However, although Leishmania parasites do not seem to induce dramatic changes in the transcriptional remodeling program of MΦs, a closer analysis detected physiologically significant alterations in gene transcription. Despite their discreetness, these alterations could harmfully weaken macrophages' microbicidal defense task and homing properties. Indeed, our analysis showed that several MΦ antiparasitic pathways were altered at the level of mRNA expression upon infection by L. major parasites. In particular, we were able to show that several members of the S100A family, among others, are up- or down-regulated by infection. This is in contrast to a previous study using microarray technology that reported almost stable signals between non-infected MΦs as compared to L. major-infected MΦs for this gene family . Other differences in the expression levels of several chemokine family members were observed between the two studies, except for CXCL3 and IL8 transcripts, which were strongly up-regulated.
Whether the discrepancies between the two approaches reflect differences in the experimental protocols used by the two studies (e.g., cell-parasite incubation time, parasite strains or human genetic variability) or are attributable to differences in the sensitivity of the two techniques to accurately quantitate the mRNA of expressed genes is unclear. It is noteworthy that our results concerning the IFNγ pathway, are in agreement with those obtained recently by Dogra et al. in THP1-infected cells . Indeed, transcripts of STAT-1, a key actor of this pathway, were drastically down-regulated at 24 h after infection, though there is no external activation by IFNγ. In addition, we found that several IFNγ-inducible chemokines (CXCL9 and CXCL10) were down-modulated. Since key proteins belonging to this pathway are also inhibited upon L. major infection (K Ben-Aissa, Personal communication), such effects render the MΦ refractory to any potential activation by IFNγ and obviously favor parasite survival. Other genes, among those involved in antigen presentation and implicated in the stabilization and the recycling of classical MHC class II and in the binding and the capture of antigens were also down-modulated by L. major, as reported by Chaussabel et al. and Dogra et al. [10, 11].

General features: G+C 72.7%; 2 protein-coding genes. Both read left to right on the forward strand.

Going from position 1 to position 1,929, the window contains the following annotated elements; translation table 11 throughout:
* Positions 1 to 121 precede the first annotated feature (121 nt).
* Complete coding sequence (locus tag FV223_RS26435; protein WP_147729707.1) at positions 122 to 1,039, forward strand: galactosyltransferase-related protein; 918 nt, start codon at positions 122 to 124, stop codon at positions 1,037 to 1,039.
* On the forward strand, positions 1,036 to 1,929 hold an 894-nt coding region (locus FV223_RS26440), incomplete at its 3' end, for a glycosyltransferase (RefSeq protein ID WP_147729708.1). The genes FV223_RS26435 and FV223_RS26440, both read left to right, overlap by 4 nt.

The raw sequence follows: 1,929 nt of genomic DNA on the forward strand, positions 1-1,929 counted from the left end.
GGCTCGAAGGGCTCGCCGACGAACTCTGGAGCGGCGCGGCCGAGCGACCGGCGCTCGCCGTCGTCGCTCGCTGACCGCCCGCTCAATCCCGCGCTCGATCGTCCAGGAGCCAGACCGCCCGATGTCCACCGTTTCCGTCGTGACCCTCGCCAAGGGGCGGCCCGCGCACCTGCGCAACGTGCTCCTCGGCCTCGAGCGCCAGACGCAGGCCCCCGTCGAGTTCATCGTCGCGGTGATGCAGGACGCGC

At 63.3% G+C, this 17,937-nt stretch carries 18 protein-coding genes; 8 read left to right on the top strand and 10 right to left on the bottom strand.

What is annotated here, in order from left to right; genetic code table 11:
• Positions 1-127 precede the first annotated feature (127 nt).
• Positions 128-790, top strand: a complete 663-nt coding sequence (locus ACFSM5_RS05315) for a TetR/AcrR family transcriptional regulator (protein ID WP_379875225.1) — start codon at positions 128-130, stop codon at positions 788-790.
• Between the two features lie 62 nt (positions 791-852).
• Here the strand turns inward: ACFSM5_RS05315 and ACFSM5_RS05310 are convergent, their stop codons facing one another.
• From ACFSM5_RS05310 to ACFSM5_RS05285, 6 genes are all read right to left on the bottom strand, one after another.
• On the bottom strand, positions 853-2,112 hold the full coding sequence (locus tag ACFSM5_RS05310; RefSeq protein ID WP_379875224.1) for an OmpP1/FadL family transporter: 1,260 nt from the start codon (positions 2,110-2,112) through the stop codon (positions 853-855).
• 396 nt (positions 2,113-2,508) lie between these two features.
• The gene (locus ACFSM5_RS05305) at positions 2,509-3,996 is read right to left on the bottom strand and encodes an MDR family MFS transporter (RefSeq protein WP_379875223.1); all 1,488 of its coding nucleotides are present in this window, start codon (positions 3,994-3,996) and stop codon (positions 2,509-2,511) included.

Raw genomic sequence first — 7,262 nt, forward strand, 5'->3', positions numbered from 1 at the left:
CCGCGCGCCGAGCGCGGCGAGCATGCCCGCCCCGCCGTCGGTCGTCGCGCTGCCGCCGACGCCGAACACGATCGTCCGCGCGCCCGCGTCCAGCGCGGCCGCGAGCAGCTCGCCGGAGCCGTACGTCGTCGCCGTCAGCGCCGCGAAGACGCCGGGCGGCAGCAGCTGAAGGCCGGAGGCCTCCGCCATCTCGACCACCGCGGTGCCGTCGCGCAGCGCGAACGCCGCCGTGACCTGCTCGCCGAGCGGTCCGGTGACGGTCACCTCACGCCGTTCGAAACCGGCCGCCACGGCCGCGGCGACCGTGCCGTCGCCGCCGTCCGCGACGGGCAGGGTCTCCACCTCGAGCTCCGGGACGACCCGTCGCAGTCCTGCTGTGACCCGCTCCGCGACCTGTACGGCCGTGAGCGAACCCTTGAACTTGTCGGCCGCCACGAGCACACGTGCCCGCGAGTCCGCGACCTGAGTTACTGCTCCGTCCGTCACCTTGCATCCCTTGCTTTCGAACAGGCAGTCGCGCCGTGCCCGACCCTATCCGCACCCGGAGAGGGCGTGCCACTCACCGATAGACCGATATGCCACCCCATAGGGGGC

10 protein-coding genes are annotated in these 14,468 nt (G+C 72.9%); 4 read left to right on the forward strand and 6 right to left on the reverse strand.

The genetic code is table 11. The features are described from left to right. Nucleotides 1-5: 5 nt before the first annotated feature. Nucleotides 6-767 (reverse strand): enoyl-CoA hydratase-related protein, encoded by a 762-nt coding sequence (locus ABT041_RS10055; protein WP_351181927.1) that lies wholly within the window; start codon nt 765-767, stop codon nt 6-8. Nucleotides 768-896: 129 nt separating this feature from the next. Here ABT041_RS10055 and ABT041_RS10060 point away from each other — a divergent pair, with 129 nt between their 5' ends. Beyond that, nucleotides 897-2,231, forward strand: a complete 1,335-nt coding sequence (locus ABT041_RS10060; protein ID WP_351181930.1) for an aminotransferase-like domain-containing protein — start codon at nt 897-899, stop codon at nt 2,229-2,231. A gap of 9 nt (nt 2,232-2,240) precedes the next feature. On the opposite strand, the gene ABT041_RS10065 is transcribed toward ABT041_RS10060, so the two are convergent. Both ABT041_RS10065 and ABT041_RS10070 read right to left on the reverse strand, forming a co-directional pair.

Our results also show that several genes encoding pro-inflammatory mediators were up-regulated, while other family members were down-modulated. This indicates that Leishmania have a remarkable capaCity to specifically inhibits the transcription of several molecules associated with pro-inflammatory responses. It is notable that this peculiarity of L. major infection does not completely fit - in contrast to other pathogens (i.e., Mycobacterium tuberculosis, Listeria monocytogenes, Escherichia coli, Bordetella pertussis, Candida albicans, etc.) - with the so called "common host-transcriptional response" , stressing the particularity of this parasite. This is probably a survival mechanism whereby the parasites can inhibit a harmful inflammatory reaction in order to slip silently into the MΦ and successfully establish inside the host.